2. Future of the industry
In Asia, 2021 holds many surprises and a lot of potential despite the ever-changing tides. Singapore is set to host the World Economic Forum 2021 in May, while Japan hopes to resume the Tokyo Olympics in July-August.
Any recovery in the travel industry will be led by the airlines, which have forecast a return to normal in Summer 2021. However, it is bound to be uneven as some countries prove more adept than others at handling the pandemic and controlling its spread.
If the situation remains stable, Southeast Asia is poised for a smooth road to recovery. As mentioned earlier, the upcoming World Economic Forum (WEF) is moving outside its usual home of Davos, Switzerland, to take place in Singapore. And that in itself will bring many international travellers back to this region.
Once the WEF proves a success, travellers worldwide will gain more confidence that brands within Southeast Asia can cope well with the new normal. In addition, the event might encourage similar MICE (meetings, incentives, conferences and exhibitions) activities to be held in the region, resulting in a further boost in recovery.
3. How brands can cope with the new normal
Given all the statistics and predictions, brands should be prepared to welcome a return in demand, however slight. To ensure that they do not fall short when a surge in demand approaches, they will have to employ certain strategies and measures to not only cope, but thrive from the uptick.
Firstly, it is important to expect last-minute domestic travel. As more travellers turn to domestic tourism for a safer and easier option, the habits of consumers change. Long gone are the days when a vacation requires weeks of planning. Instead, domestic travellers are inclined toward the flexibility of last-minute trips, and hotels will have to be able to cater to that.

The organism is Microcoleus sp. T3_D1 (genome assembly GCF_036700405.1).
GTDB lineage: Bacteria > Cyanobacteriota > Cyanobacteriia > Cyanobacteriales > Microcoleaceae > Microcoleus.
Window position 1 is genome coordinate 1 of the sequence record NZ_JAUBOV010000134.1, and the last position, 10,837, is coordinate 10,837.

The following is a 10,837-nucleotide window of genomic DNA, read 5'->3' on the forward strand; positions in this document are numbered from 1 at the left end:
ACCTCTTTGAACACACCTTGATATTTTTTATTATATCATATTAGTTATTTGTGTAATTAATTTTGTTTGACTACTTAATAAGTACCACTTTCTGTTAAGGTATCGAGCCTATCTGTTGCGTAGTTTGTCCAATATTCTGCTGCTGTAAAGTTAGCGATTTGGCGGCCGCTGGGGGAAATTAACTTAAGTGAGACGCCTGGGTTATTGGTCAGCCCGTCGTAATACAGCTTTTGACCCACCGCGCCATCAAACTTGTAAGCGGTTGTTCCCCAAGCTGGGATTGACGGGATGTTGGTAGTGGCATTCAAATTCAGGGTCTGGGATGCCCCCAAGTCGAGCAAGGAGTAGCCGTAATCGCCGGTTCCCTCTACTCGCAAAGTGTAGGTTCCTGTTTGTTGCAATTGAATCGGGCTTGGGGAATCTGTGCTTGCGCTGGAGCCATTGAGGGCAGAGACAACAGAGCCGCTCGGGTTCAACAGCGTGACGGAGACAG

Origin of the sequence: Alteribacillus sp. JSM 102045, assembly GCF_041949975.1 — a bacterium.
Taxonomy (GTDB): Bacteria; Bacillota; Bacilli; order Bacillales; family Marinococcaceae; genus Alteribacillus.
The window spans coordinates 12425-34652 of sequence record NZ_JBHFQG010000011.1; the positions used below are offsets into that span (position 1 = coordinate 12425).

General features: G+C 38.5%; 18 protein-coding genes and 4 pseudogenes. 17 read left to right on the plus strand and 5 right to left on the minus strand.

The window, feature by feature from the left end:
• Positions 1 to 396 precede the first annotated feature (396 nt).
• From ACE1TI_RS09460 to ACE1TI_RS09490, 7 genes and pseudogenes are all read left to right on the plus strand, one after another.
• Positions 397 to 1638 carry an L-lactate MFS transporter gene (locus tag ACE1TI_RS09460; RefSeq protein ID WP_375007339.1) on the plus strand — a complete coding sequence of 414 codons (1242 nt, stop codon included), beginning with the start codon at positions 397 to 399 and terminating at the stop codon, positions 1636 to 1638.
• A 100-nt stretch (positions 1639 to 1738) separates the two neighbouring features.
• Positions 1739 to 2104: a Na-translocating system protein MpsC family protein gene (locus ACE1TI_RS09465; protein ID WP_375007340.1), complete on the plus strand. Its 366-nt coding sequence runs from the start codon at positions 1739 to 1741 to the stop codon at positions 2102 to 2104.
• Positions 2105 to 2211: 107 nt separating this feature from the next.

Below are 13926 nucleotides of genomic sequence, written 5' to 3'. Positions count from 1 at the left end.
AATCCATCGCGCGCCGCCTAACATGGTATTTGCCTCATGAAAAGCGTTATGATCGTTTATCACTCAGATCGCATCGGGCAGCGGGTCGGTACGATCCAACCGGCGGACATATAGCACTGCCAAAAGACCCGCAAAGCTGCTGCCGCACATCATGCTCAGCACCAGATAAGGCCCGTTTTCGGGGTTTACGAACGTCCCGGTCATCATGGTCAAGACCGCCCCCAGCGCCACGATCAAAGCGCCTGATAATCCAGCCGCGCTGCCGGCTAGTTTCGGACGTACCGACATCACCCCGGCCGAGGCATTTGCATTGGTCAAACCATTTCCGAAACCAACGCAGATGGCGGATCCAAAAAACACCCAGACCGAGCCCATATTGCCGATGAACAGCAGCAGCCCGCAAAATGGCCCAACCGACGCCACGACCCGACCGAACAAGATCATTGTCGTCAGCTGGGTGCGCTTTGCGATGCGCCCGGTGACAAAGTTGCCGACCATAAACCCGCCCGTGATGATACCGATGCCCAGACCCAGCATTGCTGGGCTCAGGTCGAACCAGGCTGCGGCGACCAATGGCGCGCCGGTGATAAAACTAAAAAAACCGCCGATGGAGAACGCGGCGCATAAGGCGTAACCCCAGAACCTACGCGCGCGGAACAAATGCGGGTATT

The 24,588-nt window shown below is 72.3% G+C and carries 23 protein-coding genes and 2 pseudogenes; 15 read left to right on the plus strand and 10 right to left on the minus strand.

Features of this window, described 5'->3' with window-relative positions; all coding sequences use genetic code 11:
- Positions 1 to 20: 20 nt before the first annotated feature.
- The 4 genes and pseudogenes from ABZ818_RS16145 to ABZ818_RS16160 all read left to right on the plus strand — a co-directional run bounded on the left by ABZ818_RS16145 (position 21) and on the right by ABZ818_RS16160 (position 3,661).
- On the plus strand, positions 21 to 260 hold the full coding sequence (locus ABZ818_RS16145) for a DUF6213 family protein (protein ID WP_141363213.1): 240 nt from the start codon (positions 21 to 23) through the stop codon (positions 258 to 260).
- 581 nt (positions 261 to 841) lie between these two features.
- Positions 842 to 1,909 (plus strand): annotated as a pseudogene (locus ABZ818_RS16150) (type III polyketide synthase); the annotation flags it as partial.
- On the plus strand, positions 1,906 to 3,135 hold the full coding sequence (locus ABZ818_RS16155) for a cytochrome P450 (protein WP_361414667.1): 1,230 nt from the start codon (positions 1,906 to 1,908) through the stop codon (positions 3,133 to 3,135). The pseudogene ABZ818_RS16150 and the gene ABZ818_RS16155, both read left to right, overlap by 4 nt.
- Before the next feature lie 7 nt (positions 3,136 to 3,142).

In addition, to prepare for a return to normalcy, brands should take this opportunity of a lull in demand to work on developing their business: consider expanding via partnerships, strategic mergers and acquisitions, as well as hiring to bring in new talent or making forays into new lines of business.
A slow recovery should be expected in the beginning, which slowly picks up as vaccines get distributed. Only once the vast majority of people have received the vaccination worldwide will we see pent-up demand exploding. When it happens, room occupancy levels are predicted to peak in the high 90s.
4. Tips and advice for brands
The trend over the winter travel season is staycations. These help people avoid quarantines and provide regular vacations while border restrictions remain in place. Brands should start marketing international travel from the start of Q2 in 2021 in order to be ready for the lifting of quarantines and the return of cross-border vacations.
Meanwhile, hotels with large-event spaces can get creative. For example, by bringing in high-quality, audio-visual equipment to host hybrid events - socially-distanced large events that can also be attended by people online. Venues can install temporary walls in convention halls, dividing up a large space into a series of smaller rooms hosting low numbers of people in each.
Lastly, keep your brand constantly in front of your customer, continually innovate and adapt to changes. This way, you can capture the business you need.